The post-9/11 FBI, then led by Robert Mueller, allegedly illegally spied on a Muslim community in Southern California for years by way of an informant who was ordered to have sex with Muslim women and even record some of those encounters. The Supreme Court of the United States on Monday heard oral arguments that could determine whether or not the nation’s largest law enforcement agency can be held accountable in court.
In the case stylized as FBI v. Fazaga, the government is seeking to overturn a recent Ninth Circuit Court of Appeals ruling that held the Foreign Intelligence Surveillance Act (FISA) contains measures that allow the plaintiffs–an imam and two Muslim worshipers–to overcome a state secrets argument and sue the bureau for religious discrimination.
Procedurally, the Muslim plaintiffs, led by Yassir Fazaga, lost at the district court level. The appellate court ordered the lower court to reconsider under a FISA provision that specifies how courts are supposed to deal with information involving surveillance putatively collected for national security reasons.
“I don’t know where in any of our jurisprudence we’ve suggested an in camera review threatens state security,” Chief Justice John Roberts told Deputy United States Solicitor General Edwin Kneedler–using the legal term for a court review of material behind closed doors.
Roberts’ skepticism of the government’s position in the case largely set the tone for most of oral arguments–with the majority of the justices appearing at least open to the interpretation of the statute advanced by Fazaga’s attorney Ahilan Arulanantham.
At heart, the issue is whether or not the government citing the state secrets privilege qualifies as an effort to “otherwise use” the “information obtained or derived” from the surveillance at issue.
According to the government, the invocation of the state secrets privilege is simply that: the FBI is claiming the privilege and not really trying to use the evidence in the case in a legal sense.
Oppositely, Arulanantham noted the typical way the privilege is used is to exclude or excise such evidence entirely. Here, however, the government is actually using the privilege in direct reference to the surveillance dragnet and seeking to dismiss a series of causes of action by virtue of that evidence they don’t want anyone to ever see.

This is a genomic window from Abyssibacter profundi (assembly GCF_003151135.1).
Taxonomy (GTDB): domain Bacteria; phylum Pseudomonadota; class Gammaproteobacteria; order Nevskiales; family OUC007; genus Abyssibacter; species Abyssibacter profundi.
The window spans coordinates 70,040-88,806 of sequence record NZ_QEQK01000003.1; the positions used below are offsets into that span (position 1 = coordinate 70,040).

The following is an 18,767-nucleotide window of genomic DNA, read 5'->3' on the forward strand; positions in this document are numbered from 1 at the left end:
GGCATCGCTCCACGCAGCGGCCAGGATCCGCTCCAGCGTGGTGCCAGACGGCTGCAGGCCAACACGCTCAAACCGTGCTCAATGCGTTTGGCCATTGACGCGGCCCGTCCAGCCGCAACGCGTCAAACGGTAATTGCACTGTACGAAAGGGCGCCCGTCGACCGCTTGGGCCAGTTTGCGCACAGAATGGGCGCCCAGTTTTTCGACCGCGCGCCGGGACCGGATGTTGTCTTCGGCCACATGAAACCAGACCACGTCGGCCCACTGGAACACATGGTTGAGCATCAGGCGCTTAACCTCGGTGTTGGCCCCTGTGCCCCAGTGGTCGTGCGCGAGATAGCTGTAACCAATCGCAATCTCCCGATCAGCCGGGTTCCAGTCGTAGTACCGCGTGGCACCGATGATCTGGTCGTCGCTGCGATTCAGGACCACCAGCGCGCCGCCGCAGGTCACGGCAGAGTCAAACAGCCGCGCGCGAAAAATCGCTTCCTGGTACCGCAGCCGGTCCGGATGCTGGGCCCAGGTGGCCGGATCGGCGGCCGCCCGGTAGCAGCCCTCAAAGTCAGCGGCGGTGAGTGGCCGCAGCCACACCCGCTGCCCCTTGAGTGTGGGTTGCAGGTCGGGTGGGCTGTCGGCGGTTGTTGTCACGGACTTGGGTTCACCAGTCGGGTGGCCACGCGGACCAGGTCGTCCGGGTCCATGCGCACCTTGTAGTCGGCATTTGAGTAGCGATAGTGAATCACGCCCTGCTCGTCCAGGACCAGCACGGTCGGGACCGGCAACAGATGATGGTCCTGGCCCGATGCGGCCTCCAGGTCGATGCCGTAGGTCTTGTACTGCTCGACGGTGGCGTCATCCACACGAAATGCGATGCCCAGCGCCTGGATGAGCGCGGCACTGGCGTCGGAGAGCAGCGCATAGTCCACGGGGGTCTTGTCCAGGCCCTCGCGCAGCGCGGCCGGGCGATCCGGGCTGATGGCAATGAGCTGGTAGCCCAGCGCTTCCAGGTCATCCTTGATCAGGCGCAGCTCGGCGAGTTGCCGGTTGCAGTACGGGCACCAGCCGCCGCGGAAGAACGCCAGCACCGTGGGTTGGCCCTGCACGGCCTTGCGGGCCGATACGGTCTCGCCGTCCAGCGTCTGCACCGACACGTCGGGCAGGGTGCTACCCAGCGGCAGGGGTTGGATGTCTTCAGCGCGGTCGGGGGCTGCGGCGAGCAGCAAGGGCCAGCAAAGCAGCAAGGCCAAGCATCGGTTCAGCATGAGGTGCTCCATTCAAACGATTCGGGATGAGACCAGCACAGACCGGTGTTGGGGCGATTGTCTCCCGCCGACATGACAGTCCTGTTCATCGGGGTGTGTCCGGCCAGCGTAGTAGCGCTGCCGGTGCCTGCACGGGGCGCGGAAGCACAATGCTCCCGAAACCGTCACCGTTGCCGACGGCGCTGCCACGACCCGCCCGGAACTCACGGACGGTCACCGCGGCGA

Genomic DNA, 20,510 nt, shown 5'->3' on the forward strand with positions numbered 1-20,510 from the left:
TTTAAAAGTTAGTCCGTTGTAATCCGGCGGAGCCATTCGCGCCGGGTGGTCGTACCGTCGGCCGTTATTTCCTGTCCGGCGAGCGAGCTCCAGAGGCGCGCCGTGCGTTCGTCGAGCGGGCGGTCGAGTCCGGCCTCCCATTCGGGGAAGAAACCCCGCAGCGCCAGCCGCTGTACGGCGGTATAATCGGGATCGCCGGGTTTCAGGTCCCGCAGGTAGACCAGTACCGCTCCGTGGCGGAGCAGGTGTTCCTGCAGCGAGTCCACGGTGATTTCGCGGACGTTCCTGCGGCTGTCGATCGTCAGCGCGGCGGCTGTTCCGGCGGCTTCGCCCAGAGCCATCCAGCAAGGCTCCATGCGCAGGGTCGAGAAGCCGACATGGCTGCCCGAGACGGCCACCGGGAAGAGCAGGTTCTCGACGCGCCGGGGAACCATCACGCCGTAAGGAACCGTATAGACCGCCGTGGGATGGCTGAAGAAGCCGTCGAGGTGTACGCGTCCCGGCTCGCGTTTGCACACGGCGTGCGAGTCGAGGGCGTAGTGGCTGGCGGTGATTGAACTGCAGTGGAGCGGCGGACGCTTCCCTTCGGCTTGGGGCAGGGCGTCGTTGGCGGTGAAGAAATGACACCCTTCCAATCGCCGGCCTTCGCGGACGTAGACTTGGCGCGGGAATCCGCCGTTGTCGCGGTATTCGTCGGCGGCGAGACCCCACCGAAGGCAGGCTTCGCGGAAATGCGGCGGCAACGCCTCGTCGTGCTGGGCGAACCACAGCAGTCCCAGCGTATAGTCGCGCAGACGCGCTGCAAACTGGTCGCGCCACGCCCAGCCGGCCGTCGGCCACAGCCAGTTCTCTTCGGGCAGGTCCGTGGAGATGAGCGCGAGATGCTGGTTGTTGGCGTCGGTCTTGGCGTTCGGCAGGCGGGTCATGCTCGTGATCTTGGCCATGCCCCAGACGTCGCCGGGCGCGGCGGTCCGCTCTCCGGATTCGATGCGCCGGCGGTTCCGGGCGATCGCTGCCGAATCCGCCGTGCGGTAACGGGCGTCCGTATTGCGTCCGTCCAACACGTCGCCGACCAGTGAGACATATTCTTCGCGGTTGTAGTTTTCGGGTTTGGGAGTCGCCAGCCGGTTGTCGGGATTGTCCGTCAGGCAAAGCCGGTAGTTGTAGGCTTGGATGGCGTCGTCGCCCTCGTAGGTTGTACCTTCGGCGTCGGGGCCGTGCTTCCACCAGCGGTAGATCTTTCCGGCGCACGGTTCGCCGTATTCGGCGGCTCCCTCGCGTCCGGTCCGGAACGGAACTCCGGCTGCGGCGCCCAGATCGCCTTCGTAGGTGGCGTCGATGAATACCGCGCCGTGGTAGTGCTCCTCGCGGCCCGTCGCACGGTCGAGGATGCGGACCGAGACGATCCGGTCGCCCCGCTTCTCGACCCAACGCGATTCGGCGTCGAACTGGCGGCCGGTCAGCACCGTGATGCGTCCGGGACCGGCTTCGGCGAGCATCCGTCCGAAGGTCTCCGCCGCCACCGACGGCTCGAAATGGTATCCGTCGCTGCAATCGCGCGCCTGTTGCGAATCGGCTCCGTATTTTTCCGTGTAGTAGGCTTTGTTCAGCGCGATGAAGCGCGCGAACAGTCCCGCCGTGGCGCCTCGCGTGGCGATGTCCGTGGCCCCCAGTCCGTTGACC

Additionally, Arulanantham noted that the plaintiffs don’t even need or want access to the FBI’s evidence because their entire case rests on their own evidence–which they argue shows religious discrimination against Muslims–culled from the whistleblower informant himself.
“[FISA Section] 1810 lets a person who has been surveilled unlawfully sue for damages,” Justice Sonia Sotomayor said in response to Kneedler’s arguments before characterizing the government’s position as something of a closed feedback loop. “So, I must assume on the face of the complaint that the plaintiffs have standing because they have been unlawfully surveilled. The government says the judge can’t determine if such plaintiffs have been surveilled unlawfully.”
The left-leaning justice’s skepticism appeared to be shared by the majority of her colleagues–particularly the other members of the court’s left flank, as well as Justice Neil Gorsuch.
Quizzing Kneedler on the definition of what “otherwise use” in the statute means, Gorsuch rejected the government’s argument that the phrase was a comprehensive catch-all.
“There’s got to be another way to use this evidence that doesn’t involve its disclosure,” Gorsuch added–appearing to endorse the position advanced by civil libertarians.
Kneedler argued that the government was trying to suppress the use of the evidence and maintained that the Ninth Circuit’s reading of FISA cannot supplant the longstanding state secrets privilege.
The justices, for their part, appeared to agree with the government on that point–suggesting that the Ninth Circuit may have reached the correct conclusion by going about it the wrong way.
“Why isn’t it both?” Justice Elena Kagan asked the government attorney, suggesting that the relevant section of the statute contains both suppression guidelines and litigation guidelines.
“You’re just excising words from this statute,” Kagan continued. “It seems that Congress wanted to do two things here.”
Sotomayor returned to the section of the statute that allows lawsuits to be filed for unlawful surveillance, repeatedly pressing Kneedler to answer her question about what recourse plaintiffs might have if the government prevails.
“Answer my question directly about 1810’s right of action,” she said. “You say that if a party has standing and very few do because very few people know they’ve been surveilled the way these people do. You’re saying they can’t proceed if you claim state secrets or even have a judge look to determine if it’s lawful or unlawful. How are you injured if the judge says it’s unlawful. My bottom line is you’re saying a person who has been unlawfully surveilled doesn’t the right to sue under 1810.”
To which Kneedler replied: “Maybe if they’ve proved it some other way.”
“They have proved it some other way,” Sotomayor noted, appearing to lean heavily in favor of the Muslim Americans who were surveilled by the FBI.
Arulanantham categorized the government’s position as a tortured way of reading the language in the statute.
“Relying on information to win dismissal of a lawsuit is using that information,” he argued. “They are using it to effectuate the dismissal of the religion claims. That’s a use. When they move to dismiss, that’s a use.”
[image via ERIN SCHAFF/POOL/AFP via Getty Images]
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